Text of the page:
Thousands of People in U.K. Attend Black Lives Matter Protests

Thousands of people have turned out at a number of Black Lives Matter protests across the U.K., to protest against the death of George Floyd and police brutality, and to join in anti-racism demonstrations.

Different protests took place in cities including London Manchester, Leicester, Cardiff and Sheffield all took place from around 1 p.m. BST (8 a.m. EDT).

A minute's silence for George Floyd, Mark Duggan, Belly Mujinga, Derek Bennett and other black people who died in questionable circumstances, took place in Parliament Square in central London, with protesters kneeling and raising one arm--before beginning a march that took some towards the Home Office and past the Queen's Buckingham Palace residence.

Protesters seemed to be in high spirits, with drummers leading the march away from Parliament Square. Many protesters held signs, some of which were even made out of used Corona beer boxes.

"Institutional racism is rooted in housing, healthcare, the education system, the media, in fashion and beauty," Imarn Ayton, 29, told the crowd through a megaphone, as reported by The Guardian.

"It is rooted in recruitment and employment, in politics, in policing, in immigration, and the criminal justice system. It is seen but you cannot see it. It is everywhere but it is nowhere ... Today is the day where we say goodbye to institutional racism."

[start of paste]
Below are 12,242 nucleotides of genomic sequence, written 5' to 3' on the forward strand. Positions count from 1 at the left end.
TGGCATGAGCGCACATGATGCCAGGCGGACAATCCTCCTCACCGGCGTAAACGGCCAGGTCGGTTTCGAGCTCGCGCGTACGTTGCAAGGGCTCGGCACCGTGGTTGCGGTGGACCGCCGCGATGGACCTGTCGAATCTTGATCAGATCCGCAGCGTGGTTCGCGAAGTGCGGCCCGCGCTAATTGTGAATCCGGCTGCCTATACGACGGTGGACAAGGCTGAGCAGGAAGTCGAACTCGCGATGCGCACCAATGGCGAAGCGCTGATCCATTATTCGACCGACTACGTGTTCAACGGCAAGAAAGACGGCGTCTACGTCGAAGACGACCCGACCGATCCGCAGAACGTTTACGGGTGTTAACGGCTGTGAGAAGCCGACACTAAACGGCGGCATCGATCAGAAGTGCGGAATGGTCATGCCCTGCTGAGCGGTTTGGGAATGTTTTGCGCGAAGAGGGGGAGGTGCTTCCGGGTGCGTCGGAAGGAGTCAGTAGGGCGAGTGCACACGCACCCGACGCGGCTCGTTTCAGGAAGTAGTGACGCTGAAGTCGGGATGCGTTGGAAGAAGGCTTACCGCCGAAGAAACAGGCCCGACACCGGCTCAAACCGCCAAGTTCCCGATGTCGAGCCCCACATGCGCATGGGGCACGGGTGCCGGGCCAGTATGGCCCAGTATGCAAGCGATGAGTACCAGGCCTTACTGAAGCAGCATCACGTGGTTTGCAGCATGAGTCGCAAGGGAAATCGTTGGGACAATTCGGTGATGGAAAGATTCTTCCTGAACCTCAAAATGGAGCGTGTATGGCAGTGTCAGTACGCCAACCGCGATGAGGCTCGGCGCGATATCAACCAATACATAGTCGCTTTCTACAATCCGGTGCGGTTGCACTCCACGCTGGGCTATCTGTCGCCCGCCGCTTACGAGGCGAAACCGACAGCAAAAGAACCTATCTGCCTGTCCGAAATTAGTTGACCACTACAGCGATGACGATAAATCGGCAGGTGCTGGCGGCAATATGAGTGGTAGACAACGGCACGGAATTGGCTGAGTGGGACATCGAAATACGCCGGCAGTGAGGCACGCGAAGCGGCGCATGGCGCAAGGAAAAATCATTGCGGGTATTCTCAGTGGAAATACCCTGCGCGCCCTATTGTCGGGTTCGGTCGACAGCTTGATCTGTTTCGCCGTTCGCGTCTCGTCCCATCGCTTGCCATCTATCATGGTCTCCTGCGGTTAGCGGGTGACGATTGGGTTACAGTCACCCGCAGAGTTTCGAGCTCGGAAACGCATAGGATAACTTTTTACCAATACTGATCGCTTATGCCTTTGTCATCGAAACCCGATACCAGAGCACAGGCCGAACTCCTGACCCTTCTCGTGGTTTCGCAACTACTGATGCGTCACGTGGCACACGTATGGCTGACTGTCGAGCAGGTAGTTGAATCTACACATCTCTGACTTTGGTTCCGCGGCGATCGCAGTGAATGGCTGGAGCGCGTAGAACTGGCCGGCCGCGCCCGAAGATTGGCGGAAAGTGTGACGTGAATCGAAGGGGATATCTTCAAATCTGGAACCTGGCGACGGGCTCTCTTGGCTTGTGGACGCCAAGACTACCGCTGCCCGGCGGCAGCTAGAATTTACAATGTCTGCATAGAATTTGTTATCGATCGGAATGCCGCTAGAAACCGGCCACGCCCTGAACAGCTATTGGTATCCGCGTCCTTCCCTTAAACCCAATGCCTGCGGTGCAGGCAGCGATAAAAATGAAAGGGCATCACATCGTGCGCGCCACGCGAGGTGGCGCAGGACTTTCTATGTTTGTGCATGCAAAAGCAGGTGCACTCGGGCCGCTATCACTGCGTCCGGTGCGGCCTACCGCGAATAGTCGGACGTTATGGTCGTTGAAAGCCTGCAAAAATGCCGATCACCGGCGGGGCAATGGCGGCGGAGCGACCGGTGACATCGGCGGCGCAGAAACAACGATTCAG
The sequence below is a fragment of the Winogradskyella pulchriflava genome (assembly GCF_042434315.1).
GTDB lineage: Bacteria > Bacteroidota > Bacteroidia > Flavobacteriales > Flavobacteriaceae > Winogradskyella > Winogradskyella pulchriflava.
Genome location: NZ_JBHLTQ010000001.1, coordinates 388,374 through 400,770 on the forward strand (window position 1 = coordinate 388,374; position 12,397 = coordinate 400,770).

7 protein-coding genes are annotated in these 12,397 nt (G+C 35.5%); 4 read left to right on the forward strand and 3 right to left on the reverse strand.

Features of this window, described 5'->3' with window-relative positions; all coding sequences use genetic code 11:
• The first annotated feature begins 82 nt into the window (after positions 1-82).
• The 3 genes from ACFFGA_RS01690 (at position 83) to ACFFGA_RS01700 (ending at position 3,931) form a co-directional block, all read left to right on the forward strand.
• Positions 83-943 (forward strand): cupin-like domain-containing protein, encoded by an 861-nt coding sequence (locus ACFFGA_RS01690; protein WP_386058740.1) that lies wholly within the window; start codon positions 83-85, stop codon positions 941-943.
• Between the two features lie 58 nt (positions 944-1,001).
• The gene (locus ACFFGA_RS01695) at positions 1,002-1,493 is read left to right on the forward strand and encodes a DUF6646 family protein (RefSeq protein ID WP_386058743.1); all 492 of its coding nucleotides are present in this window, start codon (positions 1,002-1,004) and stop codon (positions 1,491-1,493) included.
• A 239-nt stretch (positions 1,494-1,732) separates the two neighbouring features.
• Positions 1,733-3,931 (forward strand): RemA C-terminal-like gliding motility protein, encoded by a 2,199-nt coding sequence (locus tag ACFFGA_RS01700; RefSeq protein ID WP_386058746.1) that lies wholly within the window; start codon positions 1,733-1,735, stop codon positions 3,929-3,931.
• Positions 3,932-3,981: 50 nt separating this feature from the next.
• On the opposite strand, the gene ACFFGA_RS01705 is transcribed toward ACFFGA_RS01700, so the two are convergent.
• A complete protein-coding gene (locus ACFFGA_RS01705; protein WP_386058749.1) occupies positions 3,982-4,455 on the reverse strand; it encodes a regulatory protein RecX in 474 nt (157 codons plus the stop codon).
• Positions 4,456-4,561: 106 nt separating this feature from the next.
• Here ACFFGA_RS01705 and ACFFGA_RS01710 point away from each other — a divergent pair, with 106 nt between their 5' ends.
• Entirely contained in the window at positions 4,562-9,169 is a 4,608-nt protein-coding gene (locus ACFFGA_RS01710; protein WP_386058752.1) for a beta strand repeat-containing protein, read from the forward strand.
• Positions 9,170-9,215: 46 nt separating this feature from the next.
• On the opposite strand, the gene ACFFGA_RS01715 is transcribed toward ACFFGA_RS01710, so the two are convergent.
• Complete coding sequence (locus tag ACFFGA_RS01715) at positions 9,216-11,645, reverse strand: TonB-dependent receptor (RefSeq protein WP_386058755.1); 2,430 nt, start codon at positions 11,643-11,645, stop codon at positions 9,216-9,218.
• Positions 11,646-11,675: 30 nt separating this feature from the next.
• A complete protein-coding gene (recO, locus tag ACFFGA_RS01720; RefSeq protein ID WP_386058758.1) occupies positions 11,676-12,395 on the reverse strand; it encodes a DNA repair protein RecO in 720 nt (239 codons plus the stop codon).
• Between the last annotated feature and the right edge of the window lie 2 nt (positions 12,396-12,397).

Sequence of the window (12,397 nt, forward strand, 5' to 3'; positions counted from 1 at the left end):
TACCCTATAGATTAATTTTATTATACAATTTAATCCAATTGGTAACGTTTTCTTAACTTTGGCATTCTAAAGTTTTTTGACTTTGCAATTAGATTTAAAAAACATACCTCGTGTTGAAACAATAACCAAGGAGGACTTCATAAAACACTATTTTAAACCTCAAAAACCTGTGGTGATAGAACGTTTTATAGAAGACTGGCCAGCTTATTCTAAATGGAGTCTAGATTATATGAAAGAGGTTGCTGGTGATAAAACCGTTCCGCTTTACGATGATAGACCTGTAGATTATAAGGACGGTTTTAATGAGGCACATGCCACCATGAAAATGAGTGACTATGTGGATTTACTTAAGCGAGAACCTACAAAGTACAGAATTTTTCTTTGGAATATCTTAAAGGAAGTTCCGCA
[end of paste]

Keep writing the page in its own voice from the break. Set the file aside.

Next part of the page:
Black Lives Matter protester in London
Thousands of people went to Parliament Square to protest Alex Hudson
Black Lives Matter protesters in London
The march took them towards the Home Office and Buckingham Palace Alex Hudson

U.K. Health Secretary Matt Hancock had warned against protesters turning out, saying it would be against current health guidelines, limited to groups of six people.

"Like so many, I am appalled by the death of George Floyd, and I understand why people are deeply upset," Hancock said during a media briefing.

"But we're still facing a health crisis, and coronavirus remains a real threat."

Social distancing guidelines of keeping two meters apart were not maintained in Parliament Square, but many were wearing masks and gloves. Some signs said that racism "was the bigger pandemic," comparing it to COVID-19.

In Glasgow, campaigners renamed streets with links to the slave trade, reportedly replaced with signs representing the black community and victims of police brutality.

The protests come as the R-value rate of infections has shifted up slightly towards one, meaning the infection rate is going down more slowly, particularly in the North West and South West of England.

Met Police Commissioner Dame Cressida Dick said the protests were "unlawful".

Speaking on LBC Radio, she said police officers should not "take the knee", as has been seen in the U.S. to show solidarity with protesters and the Black Lives Matter movement.

The previous protest took place on Wednesday in Hyde Park, West London and more are scheduled Sunday around the country, including outside the U.S. Embassy in London.

Black Lives Matter protesters take a knee
Black Lives Matter protesters take a knee in Parliament Square Alex Hudson
Protesters hold up signs in London
Hundreds of signs were on show in London Alex Hudson

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